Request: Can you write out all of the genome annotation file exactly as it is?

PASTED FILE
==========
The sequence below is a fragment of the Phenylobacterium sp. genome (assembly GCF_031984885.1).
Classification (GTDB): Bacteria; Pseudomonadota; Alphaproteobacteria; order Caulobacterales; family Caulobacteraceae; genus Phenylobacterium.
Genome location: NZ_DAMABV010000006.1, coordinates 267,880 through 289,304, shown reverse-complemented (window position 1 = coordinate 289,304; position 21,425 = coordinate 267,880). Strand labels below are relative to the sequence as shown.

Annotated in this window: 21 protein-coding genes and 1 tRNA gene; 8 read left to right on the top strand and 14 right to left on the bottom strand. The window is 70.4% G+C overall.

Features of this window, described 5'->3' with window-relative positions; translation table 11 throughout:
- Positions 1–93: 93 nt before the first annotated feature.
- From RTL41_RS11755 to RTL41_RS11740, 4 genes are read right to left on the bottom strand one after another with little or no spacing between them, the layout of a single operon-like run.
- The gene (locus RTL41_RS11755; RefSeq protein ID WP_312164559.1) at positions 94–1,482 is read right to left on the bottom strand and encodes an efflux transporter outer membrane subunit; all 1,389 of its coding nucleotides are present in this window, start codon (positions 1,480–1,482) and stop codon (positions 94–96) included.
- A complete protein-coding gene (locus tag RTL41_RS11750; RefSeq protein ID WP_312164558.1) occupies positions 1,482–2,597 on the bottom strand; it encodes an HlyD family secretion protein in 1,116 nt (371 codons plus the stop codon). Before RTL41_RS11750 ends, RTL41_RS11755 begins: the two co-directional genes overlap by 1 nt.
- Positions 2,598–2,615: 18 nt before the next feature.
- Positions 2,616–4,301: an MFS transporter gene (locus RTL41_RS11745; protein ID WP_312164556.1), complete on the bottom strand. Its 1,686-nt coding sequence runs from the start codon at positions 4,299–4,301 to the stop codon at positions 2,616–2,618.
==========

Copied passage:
The sequence below is a fragment of the Phenylobacterium sp. genome (assembly GCF_031984885.1).
Classification (GTDB): Bacteria; Pseudomonadota; Alphaproteobacteria; order Caulobacterales; family Caulobacteraceae; genus Phenylobacterium.
Genome location: NZ_DAMABV010000006.1, coordinates 267,880 through 289,304, shown reverse-complemented (window position 1 = coordinate 289,304; position 21,425 = coordinate 267,880). Strand labels below are relative to the sequence as shown.

Annotated in this window: 21 protein-coding genes and 1 tRNA gene; 8 read left to right on the top strand and 14 right to left on the bottom strand. The window is 70.4% G+C overall.

Features of this window, described 5'->3' with window-relative positions; translation table 11 throughout:
- Positions 1–93: 93 nt before the first annotated feature.
- From RTL41_RS11755 to RTL41_RS11740, 4 genes are read right to left on the bottom strand one after another with little or no spacing between them, the layout of a single operon-like run.
- The gene (locus RTL41_RS11755; RefSeq protein ID WP_312164559.1) at positions 94–1,482 is read right to left on the bottom strand and encodes an efflux transporter outer membrane subunit; all 1,389 of its coding nucleotides are present in this window, start codon (positions 1,480–1,482) and stop codon (positions 94–96) included.
- A complete protein-coding gene (locus tag RTL41_RS11750; RefSeq protein ID WP_312164558.1) occupies positions 1,482–2,597 on the bottom strand; it encodes an HlyD family secretion protein in 1,116 nt (371 codons plus the stop codon). Before RTL41_RS11750 ends, RTL41_RS11755 begins: the two co-directional genes overlap by 1 nt.
- Positions 2,598–2,615: 18 nt before the next feature.
- Positions 2,616–4,301: an MFS transporter gene (locus RTL41_RS11745; protein ID WP_312164556.1), complete on the bottom strand. Its 1,686-nt coding sequence runs from the start codon at positions 4,299–4,301 to the stop codon at positions 2,616–2,618.